Workers Tasked with Guarding Jeffrey Epstein Admitted They Falsified Records the Night He “Died”

The two prison guards assigned to look after Jeffrey Epstein admitted they falsified records, but they will not serve any jail time under a deal with federal prosecutors.

The two prison guards, Tova Noel and Michael Thomas were either asleep or browsing the internet instead of looking after Epstein the night he ‘committed suicide’ in August of 2019.

Prosecutors said the two guards were online shopping for furniture and motorcycles and slept for a two-hour period the night Epstein died.

Jeffrey Epstein reportedly hanged himself with a prison bedsheet after being taken off of suicide watch.

Epstein, who is 6 feet tall, reportedly secured the bedsheet to the top bunk bed and wrapped the sheet around his neck.

Staffers attempted to revive Epstein before he was taken to an infirmary, then transported by ambulance to the hospital.

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Although Epstein was taken off of suicide watch, prison guards, who were working overtime, broke protocols and failed to check on him every 30 minutes.

In November of 2019, it was reported that the two prison guards falsified log entries to make it look like they were checking on inmates in Epstein’s cell every 30 minutes, when they actually weren’t.

The two prison guards admitted they falsified the logs but they won’t serve any jail time, the Associated Press reported on Friday.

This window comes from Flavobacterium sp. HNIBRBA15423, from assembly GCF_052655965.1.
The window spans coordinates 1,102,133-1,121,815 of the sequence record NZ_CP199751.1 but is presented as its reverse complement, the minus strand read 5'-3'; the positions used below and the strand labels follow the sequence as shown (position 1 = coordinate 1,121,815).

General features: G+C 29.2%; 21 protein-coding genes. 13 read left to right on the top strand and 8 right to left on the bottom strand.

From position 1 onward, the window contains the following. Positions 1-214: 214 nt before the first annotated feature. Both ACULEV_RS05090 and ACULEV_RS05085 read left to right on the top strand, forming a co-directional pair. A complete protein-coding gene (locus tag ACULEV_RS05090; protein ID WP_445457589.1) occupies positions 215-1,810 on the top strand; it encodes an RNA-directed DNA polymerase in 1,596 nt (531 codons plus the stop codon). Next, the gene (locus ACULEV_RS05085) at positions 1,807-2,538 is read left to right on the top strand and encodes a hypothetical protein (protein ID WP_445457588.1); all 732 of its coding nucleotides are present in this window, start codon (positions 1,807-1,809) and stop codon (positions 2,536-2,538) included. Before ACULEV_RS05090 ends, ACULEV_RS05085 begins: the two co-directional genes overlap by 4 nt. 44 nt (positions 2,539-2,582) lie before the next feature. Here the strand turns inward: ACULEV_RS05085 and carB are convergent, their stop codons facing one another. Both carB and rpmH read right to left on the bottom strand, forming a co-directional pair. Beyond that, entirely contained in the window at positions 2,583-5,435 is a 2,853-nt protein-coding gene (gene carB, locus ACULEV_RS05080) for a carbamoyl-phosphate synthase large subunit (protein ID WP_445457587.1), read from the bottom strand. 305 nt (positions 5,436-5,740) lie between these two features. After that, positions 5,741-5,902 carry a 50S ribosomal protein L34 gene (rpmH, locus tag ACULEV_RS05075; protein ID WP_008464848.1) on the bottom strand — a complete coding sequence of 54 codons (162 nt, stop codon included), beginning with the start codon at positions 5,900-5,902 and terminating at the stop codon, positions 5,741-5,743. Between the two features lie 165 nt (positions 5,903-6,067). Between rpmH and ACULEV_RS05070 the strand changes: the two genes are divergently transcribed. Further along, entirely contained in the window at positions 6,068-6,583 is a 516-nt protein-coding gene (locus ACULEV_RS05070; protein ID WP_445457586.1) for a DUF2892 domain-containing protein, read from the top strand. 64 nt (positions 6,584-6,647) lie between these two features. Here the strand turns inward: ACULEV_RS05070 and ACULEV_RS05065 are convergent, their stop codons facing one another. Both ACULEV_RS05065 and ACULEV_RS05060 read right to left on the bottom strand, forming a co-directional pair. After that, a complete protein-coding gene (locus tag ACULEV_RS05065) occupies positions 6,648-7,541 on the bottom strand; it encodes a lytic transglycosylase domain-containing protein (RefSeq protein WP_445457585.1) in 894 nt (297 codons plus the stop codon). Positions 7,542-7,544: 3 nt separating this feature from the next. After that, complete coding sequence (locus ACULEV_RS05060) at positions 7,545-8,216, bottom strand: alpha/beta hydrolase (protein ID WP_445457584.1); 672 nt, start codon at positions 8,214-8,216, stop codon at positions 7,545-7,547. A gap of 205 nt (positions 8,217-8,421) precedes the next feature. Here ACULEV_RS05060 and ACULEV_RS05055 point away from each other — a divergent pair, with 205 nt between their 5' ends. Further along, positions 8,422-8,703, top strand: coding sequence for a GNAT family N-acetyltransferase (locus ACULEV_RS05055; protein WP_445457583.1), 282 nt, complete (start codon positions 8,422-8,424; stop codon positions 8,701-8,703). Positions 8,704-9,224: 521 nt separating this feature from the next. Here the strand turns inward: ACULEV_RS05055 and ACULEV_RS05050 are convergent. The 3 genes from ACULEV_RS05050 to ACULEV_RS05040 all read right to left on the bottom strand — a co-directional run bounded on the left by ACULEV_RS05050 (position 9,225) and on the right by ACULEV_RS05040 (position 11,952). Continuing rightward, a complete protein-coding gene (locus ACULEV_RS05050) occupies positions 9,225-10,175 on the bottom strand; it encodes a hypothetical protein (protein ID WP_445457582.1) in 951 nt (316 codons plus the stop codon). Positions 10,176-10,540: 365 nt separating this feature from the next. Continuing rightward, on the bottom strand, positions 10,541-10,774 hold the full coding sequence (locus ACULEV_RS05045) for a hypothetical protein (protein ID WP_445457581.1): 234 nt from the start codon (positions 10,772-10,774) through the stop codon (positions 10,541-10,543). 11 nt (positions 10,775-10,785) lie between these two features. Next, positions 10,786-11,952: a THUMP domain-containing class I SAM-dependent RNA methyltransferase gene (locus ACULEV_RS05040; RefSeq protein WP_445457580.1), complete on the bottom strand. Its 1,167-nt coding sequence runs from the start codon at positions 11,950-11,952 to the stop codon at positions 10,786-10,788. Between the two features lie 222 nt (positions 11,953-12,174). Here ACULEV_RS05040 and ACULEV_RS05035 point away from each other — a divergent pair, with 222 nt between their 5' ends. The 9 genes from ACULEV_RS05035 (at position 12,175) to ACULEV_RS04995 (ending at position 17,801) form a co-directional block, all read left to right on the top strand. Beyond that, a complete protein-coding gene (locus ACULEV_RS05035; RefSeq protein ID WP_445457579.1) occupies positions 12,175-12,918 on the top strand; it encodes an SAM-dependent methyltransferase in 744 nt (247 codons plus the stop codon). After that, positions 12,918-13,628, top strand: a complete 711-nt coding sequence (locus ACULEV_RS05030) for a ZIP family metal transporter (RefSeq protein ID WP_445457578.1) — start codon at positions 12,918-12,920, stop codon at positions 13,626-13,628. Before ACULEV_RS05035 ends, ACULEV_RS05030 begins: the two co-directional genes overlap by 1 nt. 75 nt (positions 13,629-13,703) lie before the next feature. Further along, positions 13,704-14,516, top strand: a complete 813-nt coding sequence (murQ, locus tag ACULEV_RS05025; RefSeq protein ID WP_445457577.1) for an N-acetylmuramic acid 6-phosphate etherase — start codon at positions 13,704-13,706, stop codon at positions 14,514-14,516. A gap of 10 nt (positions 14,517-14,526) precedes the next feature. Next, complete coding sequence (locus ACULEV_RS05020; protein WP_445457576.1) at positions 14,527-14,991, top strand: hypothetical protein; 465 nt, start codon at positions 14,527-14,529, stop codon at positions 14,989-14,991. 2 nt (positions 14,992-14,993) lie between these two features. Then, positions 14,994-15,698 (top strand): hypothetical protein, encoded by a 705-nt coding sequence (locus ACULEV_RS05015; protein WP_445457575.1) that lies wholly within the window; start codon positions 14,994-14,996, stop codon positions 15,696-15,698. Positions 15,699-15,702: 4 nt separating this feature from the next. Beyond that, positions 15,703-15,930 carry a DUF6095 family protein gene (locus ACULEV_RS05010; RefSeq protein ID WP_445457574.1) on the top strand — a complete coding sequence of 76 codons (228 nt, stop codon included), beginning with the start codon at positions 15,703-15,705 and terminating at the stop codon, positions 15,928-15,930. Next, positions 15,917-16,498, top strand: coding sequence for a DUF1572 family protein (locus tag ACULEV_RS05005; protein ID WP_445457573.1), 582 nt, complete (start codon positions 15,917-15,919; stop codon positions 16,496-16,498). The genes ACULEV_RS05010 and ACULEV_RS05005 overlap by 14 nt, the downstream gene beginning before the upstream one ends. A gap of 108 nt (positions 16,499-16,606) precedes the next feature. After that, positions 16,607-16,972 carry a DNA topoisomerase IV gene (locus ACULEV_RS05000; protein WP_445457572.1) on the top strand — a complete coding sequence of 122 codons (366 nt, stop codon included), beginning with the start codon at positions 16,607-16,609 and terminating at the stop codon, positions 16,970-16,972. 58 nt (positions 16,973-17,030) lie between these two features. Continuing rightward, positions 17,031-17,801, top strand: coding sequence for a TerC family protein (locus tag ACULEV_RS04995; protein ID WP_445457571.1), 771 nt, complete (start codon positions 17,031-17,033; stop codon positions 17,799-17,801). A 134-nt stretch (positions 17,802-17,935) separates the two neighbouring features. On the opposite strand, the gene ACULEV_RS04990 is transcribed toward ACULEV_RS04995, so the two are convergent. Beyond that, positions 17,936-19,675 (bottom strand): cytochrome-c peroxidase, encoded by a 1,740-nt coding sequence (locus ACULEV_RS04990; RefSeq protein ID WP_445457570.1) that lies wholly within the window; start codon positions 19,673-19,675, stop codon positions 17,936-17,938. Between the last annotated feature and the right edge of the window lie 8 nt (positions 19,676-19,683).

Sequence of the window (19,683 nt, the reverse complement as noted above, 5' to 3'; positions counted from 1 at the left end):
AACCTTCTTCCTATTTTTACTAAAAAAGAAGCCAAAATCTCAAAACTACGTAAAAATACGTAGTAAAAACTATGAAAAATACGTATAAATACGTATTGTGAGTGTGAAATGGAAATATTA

The two Bureau of Prisons workers tasked with guarding Jeffrey Epstein the night he killed himself in a New York jail have admitted they falsified records, but they will skirt any time behind bars under a deal with federal prosecutors, authorities said Friday.

They were charged with lying on prison records to make it seem as though they had made required checks on the financier before he was found in his cell. New York City’s medical examiner ruled Epstein’s death a suicide.

As part of the deal with prosecutors, they will enter into a deferred prosecution agreement with the Justice Department and will serve no time behind bars, according to a letter from federal prosecutors that was filed in court papers Friday. Noel and Thomas would instead be subjected to supervised release, would be required to complete 100 hours of community service and would be required to fully cooperate with an ongoing probe by the Justice Department’s inspector general, it says.

The deal still has to be approved by a judge and could come as soon as next week, the AP said.

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